Here's why: The fact that a proposition has held true in the past is no guarantee that it will hold in the future. In order to "connect the dots going forward" (to spin the famous quote by Steve Jobs) you need to understand not just what happened in the past, but how it happened. In The Coming Prosperity I focus on the "how" of entrepreneurship, with some reference to technology; Diamandis and Kotler focus on the "how" of technology, with some reference to entrepreneurship. The complementarity is almost as if by design. Since the need for a new narrative is profound, it is delightful to have such good company in the effort. (Umair Haque's Betterness is also notable in the context, along a different dimension of complementarity, as is Vijay V. Vaitheeswaran's Need, Speed, and Greed.)

Abundance presents a colorful inventory of innovation threads, woven together to form a rich tapestry of opportunity inviting us into the twenty-first century. If the book has a flaw, it is that the tour of the future Diamandis and Kotler offer is so wide-ranging that it is almost dizzying. Abundance itself abounds in agriculture, energy, education, health care, space travel and beyond.

The enthusiasm the authors show for their topic is excusable. Diamandis in particular has been roaming the technological frontier full-time for nearly three decades, notably as the founder of the X PRIZE Foundation and the co-founder and chairman of Singularity University. The first of these organizations has led a veritable explosion of interest in the use of prizes to incent innovation; the second is a fascinating and deeply provocative new entrant in the world of disruption in higher education.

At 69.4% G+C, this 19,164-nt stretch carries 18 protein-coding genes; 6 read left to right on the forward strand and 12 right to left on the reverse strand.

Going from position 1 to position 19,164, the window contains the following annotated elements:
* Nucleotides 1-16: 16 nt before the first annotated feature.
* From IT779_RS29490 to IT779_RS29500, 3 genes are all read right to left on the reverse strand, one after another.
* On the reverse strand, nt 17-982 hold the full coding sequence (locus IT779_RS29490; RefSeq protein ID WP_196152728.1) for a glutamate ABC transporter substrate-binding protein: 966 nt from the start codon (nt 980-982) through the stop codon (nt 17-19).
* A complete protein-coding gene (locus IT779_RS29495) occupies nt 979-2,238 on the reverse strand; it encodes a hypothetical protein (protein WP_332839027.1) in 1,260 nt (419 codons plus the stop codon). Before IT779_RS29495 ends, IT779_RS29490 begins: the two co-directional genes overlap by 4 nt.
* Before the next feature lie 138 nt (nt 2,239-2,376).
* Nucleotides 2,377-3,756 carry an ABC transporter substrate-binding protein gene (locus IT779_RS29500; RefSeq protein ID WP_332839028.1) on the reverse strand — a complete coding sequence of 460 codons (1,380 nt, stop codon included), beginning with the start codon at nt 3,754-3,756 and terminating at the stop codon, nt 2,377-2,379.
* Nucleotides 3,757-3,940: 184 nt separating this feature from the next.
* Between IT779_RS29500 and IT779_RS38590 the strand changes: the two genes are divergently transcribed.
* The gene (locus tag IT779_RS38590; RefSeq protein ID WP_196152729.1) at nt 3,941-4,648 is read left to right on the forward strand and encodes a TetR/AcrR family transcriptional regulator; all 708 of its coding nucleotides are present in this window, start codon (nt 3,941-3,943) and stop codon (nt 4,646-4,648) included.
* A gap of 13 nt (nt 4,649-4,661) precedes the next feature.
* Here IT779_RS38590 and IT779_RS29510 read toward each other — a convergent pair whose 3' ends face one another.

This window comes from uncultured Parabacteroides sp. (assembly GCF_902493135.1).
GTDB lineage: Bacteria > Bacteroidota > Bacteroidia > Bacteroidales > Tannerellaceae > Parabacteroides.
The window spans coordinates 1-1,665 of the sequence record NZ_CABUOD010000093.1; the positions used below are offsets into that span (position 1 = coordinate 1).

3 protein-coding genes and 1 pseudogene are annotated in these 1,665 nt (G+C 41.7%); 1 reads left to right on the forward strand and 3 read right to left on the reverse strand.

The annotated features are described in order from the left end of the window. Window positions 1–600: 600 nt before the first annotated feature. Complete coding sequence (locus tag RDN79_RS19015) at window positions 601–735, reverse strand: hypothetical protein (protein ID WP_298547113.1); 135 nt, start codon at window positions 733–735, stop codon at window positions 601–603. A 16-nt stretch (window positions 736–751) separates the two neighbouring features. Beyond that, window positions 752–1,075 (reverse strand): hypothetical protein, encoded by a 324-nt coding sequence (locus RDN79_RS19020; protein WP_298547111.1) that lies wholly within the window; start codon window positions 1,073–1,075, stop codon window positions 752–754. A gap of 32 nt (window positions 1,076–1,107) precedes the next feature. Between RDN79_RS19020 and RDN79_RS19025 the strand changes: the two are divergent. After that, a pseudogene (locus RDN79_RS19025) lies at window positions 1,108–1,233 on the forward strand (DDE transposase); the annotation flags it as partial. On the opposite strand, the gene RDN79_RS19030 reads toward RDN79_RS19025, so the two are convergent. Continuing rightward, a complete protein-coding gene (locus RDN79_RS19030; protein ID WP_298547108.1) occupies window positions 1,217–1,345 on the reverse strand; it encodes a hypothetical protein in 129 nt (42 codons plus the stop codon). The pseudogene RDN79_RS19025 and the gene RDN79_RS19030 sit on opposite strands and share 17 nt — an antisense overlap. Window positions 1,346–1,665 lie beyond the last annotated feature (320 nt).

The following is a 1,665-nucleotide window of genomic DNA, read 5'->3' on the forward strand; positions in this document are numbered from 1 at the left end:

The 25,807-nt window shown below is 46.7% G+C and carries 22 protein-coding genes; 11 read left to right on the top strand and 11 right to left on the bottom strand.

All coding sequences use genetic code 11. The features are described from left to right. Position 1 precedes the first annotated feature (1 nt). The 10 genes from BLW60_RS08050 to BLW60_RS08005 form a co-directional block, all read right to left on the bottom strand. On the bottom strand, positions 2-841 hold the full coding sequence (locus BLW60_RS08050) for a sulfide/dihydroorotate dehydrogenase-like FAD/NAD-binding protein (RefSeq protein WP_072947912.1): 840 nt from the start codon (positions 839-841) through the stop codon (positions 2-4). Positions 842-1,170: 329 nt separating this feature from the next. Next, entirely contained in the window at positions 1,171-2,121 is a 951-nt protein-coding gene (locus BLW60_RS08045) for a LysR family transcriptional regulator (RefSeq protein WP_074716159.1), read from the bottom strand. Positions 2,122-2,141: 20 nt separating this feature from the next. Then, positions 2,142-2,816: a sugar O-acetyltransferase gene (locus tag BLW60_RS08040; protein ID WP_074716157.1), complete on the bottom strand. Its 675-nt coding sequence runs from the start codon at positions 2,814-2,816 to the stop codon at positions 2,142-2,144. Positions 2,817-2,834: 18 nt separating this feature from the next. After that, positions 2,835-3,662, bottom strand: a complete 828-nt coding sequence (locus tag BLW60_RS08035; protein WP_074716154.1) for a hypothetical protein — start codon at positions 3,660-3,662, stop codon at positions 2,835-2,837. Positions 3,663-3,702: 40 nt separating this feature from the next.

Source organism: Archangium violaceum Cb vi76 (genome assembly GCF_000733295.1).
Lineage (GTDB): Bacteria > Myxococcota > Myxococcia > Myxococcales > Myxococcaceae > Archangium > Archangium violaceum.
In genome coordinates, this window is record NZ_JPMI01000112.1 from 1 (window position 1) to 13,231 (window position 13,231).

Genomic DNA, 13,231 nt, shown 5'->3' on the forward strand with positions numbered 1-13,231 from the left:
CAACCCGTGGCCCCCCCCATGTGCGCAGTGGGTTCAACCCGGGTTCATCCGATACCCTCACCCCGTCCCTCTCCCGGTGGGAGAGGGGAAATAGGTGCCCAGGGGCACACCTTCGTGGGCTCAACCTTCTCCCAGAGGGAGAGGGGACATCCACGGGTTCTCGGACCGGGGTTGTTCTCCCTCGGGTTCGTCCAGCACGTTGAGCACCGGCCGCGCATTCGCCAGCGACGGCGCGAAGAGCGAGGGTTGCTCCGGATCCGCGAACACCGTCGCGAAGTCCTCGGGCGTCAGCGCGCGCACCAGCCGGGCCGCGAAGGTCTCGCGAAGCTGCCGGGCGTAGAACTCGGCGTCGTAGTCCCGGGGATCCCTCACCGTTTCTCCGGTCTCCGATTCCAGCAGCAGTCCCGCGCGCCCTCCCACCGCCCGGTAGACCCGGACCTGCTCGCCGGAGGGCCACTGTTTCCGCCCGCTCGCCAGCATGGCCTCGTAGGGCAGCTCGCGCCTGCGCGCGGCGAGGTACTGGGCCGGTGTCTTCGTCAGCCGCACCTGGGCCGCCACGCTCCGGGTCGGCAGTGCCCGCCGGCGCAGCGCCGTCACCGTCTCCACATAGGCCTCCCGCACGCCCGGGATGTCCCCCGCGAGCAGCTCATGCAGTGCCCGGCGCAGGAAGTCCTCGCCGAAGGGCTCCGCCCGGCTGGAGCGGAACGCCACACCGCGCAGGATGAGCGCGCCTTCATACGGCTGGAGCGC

Early on Diamandis makes a critical point that it is important to note: "I am not talking about Trump Towers, Mercedez-Benz, and Gucci. Abundance is not about providing everyone on the planet with a life of luxury--rather it's about providing all with a life of possibility .. a world where everyone's days are spent dreaming and doing, not scrapping and scraping."

If you already believe, as I do, that ours is the most dynamic and promising era in human history, you will greatly enjoy the compendium of technologically-inspired futures that Diamandis and Kotler offer. On the other hand, if you doubt for a moment that Abundance and not scarcity is the organizing principle for the twenty-first century, then you truly owe it to yourself to buy this book. The feast of possibilities that awaits you is one you will savor with each page, and not soon forget.


  1. mystics agree with this shift ... the timeline for deep change is by 2035, just another 23 years, from there on the benefits of a new narrative will play out, resulting in a new race via conscious energetic influence on dna within 2-300 years.

    the next 23 years will be a bit more rock and roll, since the system-wide institutional change needs to be radical and dramatic.

    books like these are more important than any doom and gloom books, which will prove to be fiction and the changes inevitably unfold.